Ever heard of fear-based or anxiety-based communication?
Yeah. There is such a thing.
Most people are unaware that they communicate fear, anxiety and worry in their everyday interactions. They think they are just having a conversation or asking for what they want or need, and don’t understand why a simple chat or simple request creates negativity, distance and/or rejection. Some people even get angry because ‘it’ just does not make sense.
Unfortunately, it does. It makes a lot of sense that when you send out fear, anxiety and worry, you get back negativity, distance and/or rejection. It is the Law of Cause and Effect.
One of the most fascinating things about working with my clients is seeing the role their attachment style plays in how they reach out to an ex, talk to an ex, ask for a date etc.
In daily life, our attachment style plays a significant role in our interactions with others, but it does so in the background. Once in a while it creates unpleasant situations, but we don’t feel the effect immediately, and if we do, it does not often upset our day,
Break-up situations are different. Every fear, every anxiety, every worry is amplified, sometimes tenfold (I am exaggerating a little bit).
So you can imagine how much negativity, distance and/or rejection tenfold fear, anxiety and worry generates.
What I try to do here on my site, in my books and in coaching is help people with attachment anxiety or fear-based avoidance:
- Understand how their attachment style affects their contacts and interactions with tier ex and how it makes a difference whether or not they succeed in attracting back their ex.
- Learn what I like to call Worry-Free or Pressure-Free communication.
While fear, anxiety and worry-based communication generate negativity, distance and/or rejection, worry-free or pressure-free communication generates positive feelings and good-will because of the feeling and emotions it generates for the receiver and the sender of the text, email, call etc.
Most people who use it effectively report feeling relaxed, confident and hopeful whether they get a response or not, and whether they get what they are asking for or not. In other words, they feel securely attached.
Here’s an example:
Your ex tentatively agrees to a date but says they will get back to you to confirm it. Wanting things to go really well you went ahead and made reservations, bought yourself a new out fit and you know all the grooming stuff. But the day approaches and your ex still hasn’t given you a firm answer.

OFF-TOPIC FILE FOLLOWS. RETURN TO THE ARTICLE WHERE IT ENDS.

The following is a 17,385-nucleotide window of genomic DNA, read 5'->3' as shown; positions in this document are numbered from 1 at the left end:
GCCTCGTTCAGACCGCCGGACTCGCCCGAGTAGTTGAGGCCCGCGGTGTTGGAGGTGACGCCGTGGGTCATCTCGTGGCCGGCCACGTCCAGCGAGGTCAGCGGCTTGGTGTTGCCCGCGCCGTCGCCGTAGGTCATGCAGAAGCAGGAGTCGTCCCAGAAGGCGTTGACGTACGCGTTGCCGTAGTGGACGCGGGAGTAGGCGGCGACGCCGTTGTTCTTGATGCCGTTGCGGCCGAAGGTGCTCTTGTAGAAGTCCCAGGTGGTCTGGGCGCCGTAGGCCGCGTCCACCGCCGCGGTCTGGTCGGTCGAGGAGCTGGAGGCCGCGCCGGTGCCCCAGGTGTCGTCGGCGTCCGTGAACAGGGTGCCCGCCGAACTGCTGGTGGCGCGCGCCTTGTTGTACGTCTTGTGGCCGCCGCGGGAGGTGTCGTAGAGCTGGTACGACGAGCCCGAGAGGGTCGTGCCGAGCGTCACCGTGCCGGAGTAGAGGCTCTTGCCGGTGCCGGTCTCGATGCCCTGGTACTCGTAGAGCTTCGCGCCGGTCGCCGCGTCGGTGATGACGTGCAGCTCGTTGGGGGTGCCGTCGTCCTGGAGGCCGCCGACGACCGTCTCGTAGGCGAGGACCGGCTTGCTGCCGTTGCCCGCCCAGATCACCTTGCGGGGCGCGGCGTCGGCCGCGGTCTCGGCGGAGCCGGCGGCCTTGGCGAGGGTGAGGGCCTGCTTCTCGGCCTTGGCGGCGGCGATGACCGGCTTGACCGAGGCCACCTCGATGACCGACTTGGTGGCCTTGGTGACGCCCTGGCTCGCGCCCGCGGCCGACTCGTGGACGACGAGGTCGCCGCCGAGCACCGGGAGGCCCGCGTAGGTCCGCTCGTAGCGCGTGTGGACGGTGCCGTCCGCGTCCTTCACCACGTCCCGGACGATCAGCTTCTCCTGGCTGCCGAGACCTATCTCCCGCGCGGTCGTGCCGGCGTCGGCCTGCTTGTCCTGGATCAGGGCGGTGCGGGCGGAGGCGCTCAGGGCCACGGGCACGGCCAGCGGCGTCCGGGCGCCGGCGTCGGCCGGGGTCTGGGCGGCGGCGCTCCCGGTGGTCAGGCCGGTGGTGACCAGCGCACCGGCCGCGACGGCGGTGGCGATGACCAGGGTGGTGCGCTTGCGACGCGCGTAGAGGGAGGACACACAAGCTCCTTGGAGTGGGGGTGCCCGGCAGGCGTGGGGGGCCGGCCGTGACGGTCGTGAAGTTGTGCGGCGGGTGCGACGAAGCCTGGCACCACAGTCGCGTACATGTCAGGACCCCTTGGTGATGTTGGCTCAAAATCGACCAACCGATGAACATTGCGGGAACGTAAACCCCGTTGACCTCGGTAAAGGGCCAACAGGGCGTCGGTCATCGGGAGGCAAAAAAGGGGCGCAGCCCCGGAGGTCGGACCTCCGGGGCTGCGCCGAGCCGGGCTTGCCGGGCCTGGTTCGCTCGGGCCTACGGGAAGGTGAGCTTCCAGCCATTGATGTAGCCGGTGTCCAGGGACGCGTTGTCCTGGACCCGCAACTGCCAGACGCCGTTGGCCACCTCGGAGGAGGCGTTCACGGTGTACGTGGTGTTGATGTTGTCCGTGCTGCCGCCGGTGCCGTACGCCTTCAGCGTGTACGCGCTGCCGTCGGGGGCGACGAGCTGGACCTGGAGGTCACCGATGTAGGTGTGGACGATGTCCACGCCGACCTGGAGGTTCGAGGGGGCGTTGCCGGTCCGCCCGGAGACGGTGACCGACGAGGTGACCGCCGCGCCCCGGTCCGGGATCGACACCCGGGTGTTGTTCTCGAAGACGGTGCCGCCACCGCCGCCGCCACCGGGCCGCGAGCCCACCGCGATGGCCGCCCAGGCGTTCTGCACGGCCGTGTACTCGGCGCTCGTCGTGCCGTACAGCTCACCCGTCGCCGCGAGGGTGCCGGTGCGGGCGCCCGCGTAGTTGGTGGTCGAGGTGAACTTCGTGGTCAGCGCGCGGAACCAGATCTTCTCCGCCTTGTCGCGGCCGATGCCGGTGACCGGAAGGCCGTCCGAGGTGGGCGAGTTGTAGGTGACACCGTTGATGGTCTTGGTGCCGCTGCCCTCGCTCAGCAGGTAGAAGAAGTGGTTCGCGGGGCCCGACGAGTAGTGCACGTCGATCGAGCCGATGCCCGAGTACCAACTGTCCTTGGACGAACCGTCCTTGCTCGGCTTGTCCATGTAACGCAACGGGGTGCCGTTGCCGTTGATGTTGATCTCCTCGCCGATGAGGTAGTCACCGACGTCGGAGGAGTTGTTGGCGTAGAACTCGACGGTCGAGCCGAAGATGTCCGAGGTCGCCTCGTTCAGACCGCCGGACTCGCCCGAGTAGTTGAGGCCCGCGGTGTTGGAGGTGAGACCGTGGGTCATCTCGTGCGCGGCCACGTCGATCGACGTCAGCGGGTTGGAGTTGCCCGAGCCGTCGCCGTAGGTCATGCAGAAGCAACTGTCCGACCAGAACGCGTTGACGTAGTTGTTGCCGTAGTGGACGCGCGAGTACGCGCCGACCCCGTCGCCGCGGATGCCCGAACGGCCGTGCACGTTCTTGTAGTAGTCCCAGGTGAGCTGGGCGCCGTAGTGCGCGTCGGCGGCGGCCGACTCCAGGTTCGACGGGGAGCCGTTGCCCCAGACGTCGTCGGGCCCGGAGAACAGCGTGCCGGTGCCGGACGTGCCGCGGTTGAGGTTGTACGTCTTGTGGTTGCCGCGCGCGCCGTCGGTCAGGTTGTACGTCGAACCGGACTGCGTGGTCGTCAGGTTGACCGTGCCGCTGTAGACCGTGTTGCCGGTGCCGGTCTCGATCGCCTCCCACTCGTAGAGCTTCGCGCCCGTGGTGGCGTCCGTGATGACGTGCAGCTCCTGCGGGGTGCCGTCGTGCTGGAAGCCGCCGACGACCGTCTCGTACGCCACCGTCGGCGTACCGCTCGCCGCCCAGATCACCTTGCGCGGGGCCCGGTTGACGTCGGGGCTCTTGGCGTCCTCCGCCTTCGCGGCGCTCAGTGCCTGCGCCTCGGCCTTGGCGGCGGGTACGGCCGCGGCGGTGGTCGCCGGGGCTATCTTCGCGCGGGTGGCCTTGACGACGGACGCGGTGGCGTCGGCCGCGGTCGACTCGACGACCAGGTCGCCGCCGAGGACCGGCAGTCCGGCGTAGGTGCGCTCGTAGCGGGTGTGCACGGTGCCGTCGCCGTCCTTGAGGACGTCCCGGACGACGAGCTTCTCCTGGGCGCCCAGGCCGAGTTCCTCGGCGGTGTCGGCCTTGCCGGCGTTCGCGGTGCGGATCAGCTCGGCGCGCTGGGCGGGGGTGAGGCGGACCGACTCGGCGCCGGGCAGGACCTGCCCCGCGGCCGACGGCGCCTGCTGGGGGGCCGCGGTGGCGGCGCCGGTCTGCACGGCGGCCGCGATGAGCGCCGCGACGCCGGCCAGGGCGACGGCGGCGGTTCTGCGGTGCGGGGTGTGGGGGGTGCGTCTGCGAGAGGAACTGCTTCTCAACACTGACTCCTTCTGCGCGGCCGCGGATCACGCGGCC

Fear, anxiety and worry-based communication: “Hey, you haven’t told me if you are coming for dinner or not. Please confirm if you’re coming before noon tomorrow, otherwise I’ll have to cancel the reservations“.
This kind of text is negative, critical and reveals that somehow you are fearful, anxious or worried that your ex will cancel on you. Guess what, they probably will.
If you are talking about cancelling a dinner before the other person even says they will or will not come, you are inadvertently fulfilling a prophecy, so to speak.
Even if your ex was planning on coming, the “confirm or I’ll cancel” tone creates pressure. People in general (unless they are desperate) don’t like to be pressured to go on a date.
If you feel disrespected because your ex did not confirm when they should have, then maybe you need to look into why this bothers you so much that you are willing to risk something good over something that won’t even matter if the dinner goes ahead.
If the reason this bothers you is because you feel your ex always takes you for granted (and maybe they do), then maybe you need to ask yourself why you are trying to attract back someone who’s always taken you for granted.
Worry-free or pressure-free communication: “Hey, I am following up on tomorrow’s dinner. Please let me know before noon tomorrow so I can confirm the reservation with the restaurant. See you soon”.
This kind of text is positive, confident and hopeful. Yes, the other person should have confirmed they are coming for dinner, but they didn’t. You are not trying to teach them “manners”, you are trying to get them on a date.
Yes, they may not be planning on coming, but they haven’t told you that yet. Until they do, the assumption is that they are coming.
I am sure anxiously-attached and fearful-avoidants are like:
“Won’t contacting them to confirm a dinner date make you come across as needy?”
No, it won’t. You are not chasing after a date, you are just confirming one that was already tentatively agreed on.
“Won’t saying ‘see you soon’ make them feel pressured”?
No, it wont. If they were not planning to come, they were not planning to come period. It’s not your job to soften the blow of how they ‘reject” you.
The overall tone suggests that you are not hang-up on why your ex didn’t confirm the date, not afraid, anxious or worried that they will cancel on you, are hopeful that they are coming and are looking forward to the dinner.
It communicates “securely attached”.
As mentioned in my series of articles on attachment styles, one of the characteristics of securely attached individuals is that they generally believe that partners (and exes) have good intentions and that any negative behaviours their partner (or ex) may display are temporary and reversible.
The second characteristic of securely attached individuals is that they view relationships as both safe and rewarding and have reasonable expectations that their love will be returned.
The third characteristic is that they approach all situations in a constructive way. Their goal is to maintain stable, reliable, satisfactory relationships and they make sure their contacts, interactions and communications achieve that goal.
Next time, you are sending a text or email, think about what feelings and emotions you are sending out (whether you mean to send them or not) and whether you communicate fear and anxiety, or communicate “securely attached”.